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The Nigerian Experience (Series Continuation)
The Sahelian problem is manifesting in Nigeria primarily in the Northwest but reverberating all over Nigeria due to other factors such as Internal politics, local inter-ethnic group grievances and disputes over land resources between nomadic cattle herders and native local farming communities exacerbated by the increased availability of low to medium grade military weaponry (atimes up to 23mm calibre Anti-aircraft guns and Rocket-propelled Grenades) predominantly to the nomadic Fulani ethnic group.
The issue of Small Arms and Light Weapons (SALW) proliferation is arguably the primary security issue facing Africa, this led to the Assembly of the African Union (AU) adopting a strategic document known as the “AU Master Roadmap (AUMR) of Practical Steps to Silencing the Guns in Africa by 2020. The AUMR specifically recognizes the illicit inflow, proliferation, and circulation of SALW as one of the fundamental challenges to African security, stability, and socio-economic cohesion.
SALW proliferation occurs in Nigeria primarily through the extensive Northern Borders spanning Niger, Chad and Cameroon and our longest border is with Niger, running from the North West to the North East of the country. This border which is over 1000km long is naturally very difficult to police, ECOWAS policies on transhuman movements allow free movement of the historically nomadic Fulani community all over West Africa. These transhuman movements have aided the proliferation of light arms amongst the Fulani as a result not only of a basic need for protection as their movements take them through all sorts of violent hot spots such as Mali and Niger which are undergoing a lot of violence as a result of the various NSAGs already discussed in the first part of this series but also increasingly for criminal and violent activities including settling local scores with settled farming communities, cattle rustling, banditry and kidnapping.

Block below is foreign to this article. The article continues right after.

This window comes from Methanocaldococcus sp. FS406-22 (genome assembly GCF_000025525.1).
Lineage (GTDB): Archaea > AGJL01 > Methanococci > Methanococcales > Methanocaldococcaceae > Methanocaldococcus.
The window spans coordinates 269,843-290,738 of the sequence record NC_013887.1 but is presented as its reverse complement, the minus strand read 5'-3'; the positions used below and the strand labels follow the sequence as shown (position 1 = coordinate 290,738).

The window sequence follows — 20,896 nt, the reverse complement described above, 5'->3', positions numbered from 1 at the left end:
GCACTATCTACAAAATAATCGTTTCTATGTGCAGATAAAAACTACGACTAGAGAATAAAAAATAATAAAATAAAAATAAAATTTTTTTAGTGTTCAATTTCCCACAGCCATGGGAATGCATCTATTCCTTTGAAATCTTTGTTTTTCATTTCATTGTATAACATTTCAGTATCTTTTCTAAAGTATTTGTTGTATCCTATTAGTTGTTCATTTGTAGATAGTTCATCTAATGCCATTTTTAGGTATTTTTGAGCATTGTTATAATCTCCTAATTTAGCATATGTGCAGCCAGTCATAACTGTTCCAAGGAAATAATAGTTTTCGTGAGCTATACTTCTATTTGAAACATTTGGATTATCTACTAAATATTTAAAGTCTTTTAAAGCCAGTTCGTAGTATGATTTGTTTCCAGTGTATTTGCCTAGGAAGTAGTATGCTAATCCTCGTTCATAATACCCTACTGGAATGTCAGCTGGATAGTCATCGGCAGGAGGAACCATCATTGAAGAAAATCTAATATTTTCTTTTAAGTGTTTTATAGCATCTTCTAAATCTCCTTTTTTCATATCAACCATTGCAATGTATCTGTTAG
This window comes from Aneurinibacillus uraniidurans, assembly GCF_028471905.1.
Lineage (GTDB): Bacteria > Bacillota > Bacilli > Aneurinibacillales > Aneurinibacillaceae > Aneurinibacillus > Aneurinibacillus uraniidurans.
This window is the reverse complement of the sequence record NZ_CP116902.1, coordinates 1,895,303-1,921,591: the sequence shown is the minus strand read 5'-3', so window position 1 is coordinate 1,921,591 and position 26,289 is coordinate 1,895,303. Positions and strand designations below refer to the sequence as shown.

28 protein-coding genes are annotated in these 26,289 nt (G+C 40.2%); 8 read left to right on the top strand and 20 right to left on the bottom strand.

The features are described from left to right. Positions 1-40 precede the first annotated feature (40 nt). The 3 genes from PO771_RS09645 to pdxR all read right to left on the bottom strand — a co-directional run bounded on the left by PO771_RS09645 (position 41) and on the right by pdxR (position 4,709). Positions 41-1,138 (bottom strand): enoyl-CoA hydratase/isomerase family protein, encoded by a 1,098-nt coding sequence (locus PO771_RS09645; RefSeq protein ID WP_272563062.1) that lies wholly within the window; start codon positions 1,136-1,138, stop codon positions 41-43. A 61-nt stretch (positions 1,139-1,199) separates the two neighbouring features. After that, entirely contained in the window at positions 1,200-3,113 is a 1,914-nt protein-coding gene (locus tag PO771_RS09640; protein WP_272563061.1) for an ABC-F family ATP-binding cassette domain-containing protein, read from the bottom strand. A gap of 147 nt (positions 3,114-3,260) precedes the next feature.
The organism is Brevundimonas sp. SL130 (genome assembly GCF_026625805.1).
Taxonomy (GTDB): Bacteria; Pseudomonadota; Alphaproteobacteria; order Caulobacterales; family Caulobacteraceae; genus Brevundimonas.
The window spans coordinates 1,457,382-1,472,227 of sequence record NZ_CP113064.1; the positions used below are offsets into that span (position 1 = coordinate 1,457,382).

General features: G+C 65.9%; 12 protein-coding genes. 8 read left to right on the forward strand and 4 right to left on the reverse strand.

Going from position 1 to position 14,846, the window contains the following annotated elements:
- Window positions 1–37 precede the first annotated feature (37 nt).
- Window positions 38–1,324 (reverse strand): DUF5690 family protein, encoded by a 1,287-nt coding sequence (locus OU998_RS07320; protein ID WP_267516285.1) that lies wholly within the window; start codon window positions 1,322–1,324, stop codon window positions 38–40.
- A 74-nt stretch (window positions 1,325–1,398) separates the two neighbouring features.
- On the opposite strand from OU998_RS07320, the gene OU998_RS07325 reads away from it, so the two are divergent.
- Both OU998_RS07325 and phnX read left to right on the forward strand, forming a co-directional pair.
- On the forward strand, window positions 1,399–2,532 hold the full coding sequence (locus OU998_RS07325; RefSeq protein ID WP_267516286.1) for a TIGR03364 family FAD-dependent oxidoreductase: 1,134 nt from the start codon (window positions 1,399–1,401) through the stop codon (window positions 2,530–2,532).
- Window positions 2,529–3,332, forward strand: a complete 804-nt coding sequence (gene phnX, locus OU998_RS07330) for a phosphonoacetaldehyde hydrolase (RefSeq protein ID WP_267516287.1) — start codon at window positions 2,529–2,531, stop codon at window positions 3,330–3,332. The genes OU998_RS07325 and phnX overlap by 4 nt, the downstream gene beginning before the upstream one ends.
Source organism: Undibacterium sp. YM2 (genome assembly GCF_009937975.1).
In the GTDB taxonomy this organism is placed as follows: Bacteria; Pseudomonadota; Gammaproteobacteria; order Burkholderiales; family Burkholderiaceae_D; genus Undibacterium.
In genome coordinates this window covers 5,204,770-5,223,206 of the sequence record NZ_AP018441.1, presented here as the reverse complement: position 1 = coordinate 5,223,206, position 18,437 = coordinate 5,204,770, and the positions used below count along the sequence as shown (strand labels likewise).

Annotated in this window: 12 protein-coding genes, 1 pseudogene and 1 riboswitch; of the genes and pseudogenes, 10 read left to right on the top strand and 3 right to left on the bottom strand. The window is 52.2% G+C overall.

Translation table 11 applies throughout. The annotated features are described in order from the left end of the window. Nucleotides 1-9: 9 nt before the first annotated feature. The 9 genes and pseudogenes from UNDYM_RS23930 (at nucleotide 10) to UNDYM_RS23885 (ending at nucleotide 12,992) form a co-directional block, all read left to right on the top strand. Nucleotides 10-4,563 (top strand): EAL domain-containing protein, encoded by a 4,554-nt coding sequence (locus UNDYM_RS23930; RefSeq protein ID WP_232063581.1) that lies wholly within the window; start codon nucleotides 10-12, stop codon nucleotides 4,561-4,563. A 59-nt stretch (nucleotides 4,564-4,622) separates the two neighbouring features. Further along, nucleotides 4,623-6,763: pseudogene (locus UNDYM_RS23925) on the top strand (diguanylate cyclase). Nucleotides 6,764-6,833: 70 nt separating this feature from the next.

The history of North-West Nigeria and increasingly a lot of other parts of Nigeria has been one of sorrows, tears and blood since about 2013 till present with a lot of killings and human displacement. Some particularly notorious examples of them include:
1. The massacre of over 200 people in Unguwar Galadima of Zamfara State reported in the Guardian Newspaper of 7th April 2014.
2. The report by medecins sans frontieres in December 2020 that about 200,000 people have been displaced in Northwest Nigeria since 2011
3. The Kidnapping (and later release) of 344 boys from their school in Kankara, Katsina State on 11th December 2020
It is important to note that asides from these examples, there are many unreported cases of killings and abductions in Northwest Nigeria, the insecurity is now so pervasive that travelling by road in the region is now considered highly risky, this has led to the mass adoption of Rail travel from Kaduna, one of the most developed cities and economic centre in Northwest to Abuja, with the commissioning of the railway track in 2016 seen as a fortunate development to save people from the possibility of death or abduction on the dangerous highway linking those two major Urban centres.
The graphic below shows the rise in violence against civilians from communal militias from violent events that have led to the loss of up to 49 lives from 2018 till now, earlier data is not readily available from the ACLED (The Armed Conflict Location and Event Data Project)dashboard.
To close this part of the series of articles, it is important to point out that these issues of insecurity extend beyond North-Western Nigeria, it is just that this is the part of the country seen as the epicentre and incubation area for this problem.